Gillibrand, AG Letitia James support bipartisan bills to aid human trafficking survivors

Photo via facebook @SenKirstenGillibrand
U.S. Sen Kirsten Gillibrand joins New York State Attorney General Letitia James, at left, to call for non-violent criminal convictions of trafficking survivors to be cleared so they can rebuild their lives without a criminal record.

On Feb. 16, 2022, U.S. Sen. Kirsten Gillibrand announced her support of the Trafficking Survivors Relief Act and Put Trafficking Victims First Act — two bipartisan bills supporting human trafficking survivors.

Sen. Gillibrand, via a video press conference, was joined by survivors of sex trafficking and anti-trafficking activists, including Shandra Woworuntu, founder and C.E.O. of Mentari, which supports survivors of abuse and exploitation; and Alexi Meyers, director of Anti-Trafficking Policy at Sanctuary for Families and the co-chair of the New York State Anti-Trafficking Coalition.

In 2020, the U.S. had over 11,000 reported cases of human trafficking. New York State was number four on the country’s list of highest reported cases.

“Human trafficking is a horrific form of slavery that affects thousands of people across this country and hundreds in New York. All too often, victims of human trafficking are forced by their captors to commit crimes with no freedom to refuse and face criminal charges,” Gillibrand said.

These two bills would aid in identifying and rescuing survivors, support recovering survivors, and strip back barriers to better collect data on human trafficking.

“These bipartisan bills will be the most powerful legislation to end human trafficking by learning the pattern of the trafficker and perpetrator through the data, practicing the non-punishment principle by treating victims as a victim in the justice system through the training and tech assistant,” Woworuntu said. “This bill will address the impunity, the demand and grassroots of trafficking.”

The Put Trafficking Victims First Act would give the attorney general and law enforcement the proper training to provide trauma-informed support to survivors of human trafficking, who are often traumatized and left distrustful due to their experience with violence. This bill is co-sponsored in the Senate by Sen. Marco RubioR-Fla.

The legislation (S.3643) would establish an expert working group to identify the methodological barriers hampering data collection on human trafficking and submit a report to Congress within three years.

Additionally, the Put Trafficking Victims First Act will direct the U.S. Attorney General to submit a report to Congress within one year on efforts to increase mandatory restitution orders and to provide restitution to trafficking victims.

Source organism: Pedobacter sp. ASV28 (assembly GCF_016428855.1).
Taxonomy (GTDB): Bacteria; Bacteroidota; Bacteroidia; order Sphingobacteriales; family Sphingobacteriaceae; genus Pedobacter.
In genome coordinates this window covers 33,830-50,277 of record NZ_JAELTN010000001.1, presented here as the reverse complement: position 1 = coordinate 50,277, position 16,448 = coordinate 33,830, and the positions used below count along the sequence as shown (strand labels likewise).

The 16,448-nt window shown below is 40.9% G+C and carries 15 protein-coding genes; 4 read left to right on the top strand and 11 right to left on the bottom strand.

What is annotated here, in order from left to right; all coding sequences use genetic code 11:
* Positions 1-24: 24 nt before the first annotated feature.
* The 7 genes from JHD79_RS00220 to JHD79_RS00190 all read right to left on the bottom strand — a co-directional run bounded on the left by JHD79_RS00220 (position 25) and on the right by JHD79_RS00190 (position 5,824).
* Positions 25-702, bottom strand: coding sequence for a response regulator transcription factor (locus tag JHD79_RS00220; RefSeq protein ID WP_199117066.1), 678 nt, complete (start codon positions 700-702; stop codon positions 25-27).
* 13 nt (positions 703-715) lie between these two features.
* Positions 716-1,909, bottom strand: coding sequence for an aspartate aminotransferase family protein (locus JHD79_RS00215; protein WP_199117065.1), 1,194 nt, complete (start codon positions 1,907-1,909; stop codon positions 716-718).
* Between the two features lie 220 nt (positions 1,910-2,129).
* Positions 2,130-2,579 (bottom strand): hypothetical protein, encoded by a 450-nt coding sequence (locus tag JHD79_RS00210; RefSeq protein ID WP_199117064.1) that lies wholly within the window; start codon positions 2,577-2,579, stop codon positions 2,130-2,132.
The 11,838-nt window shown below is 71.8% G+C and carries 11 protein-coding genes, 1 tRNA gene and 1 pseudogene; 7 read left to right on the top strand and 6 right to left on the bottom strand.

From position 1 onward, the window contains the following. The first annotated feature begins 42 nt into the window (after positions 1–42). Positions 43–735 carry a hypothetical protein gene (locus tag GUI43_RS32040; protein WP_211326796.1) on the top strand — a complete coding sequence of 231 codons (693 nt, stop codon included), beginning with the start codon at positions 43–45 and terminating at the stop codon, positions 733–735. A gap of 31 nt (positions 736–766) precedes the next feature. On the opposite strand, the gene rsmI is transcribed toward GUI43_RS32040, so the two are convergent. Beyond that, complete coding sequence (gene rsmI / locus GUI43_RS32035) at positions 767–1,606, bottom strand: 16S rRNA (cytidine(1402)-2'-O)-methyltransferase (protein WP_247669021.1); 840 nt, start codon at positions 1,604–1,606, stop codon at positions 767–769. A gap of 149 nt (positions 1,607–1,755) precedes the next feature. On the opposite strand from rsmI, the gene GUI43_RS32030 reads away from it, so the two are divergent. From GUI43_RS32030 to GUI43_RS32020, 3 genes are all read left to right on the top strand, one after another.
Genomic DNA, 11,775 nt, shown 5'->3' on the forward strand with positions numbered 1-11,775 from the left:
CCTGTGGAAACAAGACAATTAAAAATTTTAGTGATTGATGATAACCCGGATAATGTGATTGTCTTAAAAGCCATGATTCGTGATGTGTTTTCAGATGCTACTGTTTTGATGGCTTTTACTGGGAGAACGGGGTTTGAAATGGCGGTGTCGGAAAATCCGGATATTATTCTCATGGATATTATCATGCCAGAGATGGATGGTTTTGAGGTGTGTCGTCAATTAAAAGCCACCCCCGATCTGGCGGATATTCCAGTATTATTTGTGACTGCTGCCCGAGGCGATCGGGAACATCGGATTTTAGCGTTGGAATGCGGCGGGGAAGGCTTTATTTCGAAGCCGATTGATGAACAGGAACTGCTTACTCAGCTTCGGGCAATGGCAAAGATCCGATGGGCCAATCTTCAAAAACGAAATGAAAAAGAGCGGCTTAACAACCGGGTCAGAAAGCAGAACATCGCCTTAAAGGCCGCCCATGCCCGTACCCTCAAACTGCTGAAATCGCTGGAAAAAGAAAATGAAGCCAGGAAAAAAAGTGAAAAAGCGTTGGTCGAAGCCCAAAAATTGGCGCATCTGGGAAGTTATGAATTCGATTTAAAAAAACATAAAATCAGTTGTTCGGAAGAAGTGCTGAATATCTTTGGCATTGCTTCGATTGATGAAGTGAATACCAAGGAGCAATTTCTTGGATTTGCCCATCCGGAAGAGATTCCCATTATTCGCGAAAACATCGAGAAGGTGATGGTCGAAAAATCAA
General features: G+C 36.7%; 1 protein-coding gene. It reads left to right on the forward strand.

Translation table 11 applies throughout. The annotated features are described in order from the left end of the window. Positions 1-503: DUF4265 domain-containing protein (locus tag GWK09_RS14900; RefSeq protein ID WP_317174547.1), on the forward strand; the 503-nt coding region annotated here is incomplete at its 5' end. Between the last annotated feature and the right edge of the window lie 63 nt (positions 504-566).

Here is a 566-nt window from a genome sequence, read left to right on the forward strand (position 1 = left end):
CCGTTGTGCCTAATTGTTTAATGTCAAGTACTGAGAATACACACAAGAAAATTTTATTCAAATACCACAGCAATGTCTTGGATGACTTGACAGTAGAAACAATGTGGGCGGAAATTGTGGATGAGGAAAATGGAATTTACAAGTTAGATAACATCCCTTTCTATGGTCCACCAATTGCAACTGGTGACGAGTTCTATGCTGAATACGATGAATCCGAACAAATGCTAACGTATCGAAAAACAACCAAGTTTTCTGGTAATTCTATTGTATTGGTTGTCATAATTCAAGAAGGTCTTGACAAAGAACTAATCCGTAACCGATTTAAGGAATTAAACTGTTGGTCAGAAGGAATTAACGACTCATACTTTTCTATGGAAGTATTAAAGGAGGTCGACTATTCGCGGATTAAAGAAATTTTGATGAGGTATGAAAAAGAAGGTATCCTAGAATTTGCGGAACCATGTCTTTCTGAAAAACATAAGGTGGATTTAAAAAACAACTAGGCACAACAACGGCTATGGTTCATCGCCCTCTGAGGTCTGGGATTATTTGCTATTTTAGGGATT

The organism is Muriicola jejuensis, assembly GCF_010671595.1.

The bill will encourage states to adopt rights and protections for victims; including access to housing, trauma-informed care, implementing better screening mechanisms for children entering child welfare services, creating state-level vacatur laws, and developing a state 24-hour emergency response plan to provide victims with immediate protection and support when they are first identified.

“The Trafficking Survivors Relief Act will give the freedom path to trafficking survivors to experience full freedom and give them the ability to express their freedom through their life after trafficking,” Woworuntu added.

The Trafficking Survivors Relief Act (S.895) would create a federal law to vacate and expunge non-violent criminal charges to survivors of human trafficking. This bill is sponsored in the Senate by Sen. Robert Jones Portman, R-Ohio.

This law would assist certified criminal or immigration court proceedings or law enforcement records demonstrating that the individual was a victim of trafficking at the time they were charged with the trafficking-related offenses.

The bill will also include testimony or sworn statements from a trained professional staff member of a victim services organization, an attorney, member of the clergy, a healthcare professional, a therapist, or another professional from whom the person has sought assistance in addressing the trauma associated with being a victim of trafficking.

“Congress has a responsibility to end these injustices and clear non-violent criminal convictions of trafficking survivors so they can rebuild their lives without a criminal record,” Gillibrand said. “These bipartisan bills would help accomplish this goal and would also improve data collection on human trafficking to better identify patterns and provide a trauma-informed, victim-centered approach to recovery.”

“As a former prosecutor here in New York and an advocate for survivors with Sanctuary for Families, I have worked with many victims of sex trafficking who have been arrested because of their victimization.  These criminal convictions effectively bar access to employment, education, housing, and impact immigration status,” Meyers said.

“It is essential that the federal system also enact Senator Gillibrand’s law to vacate and expunge criminal convictions of individuals who are victims of trafficking.”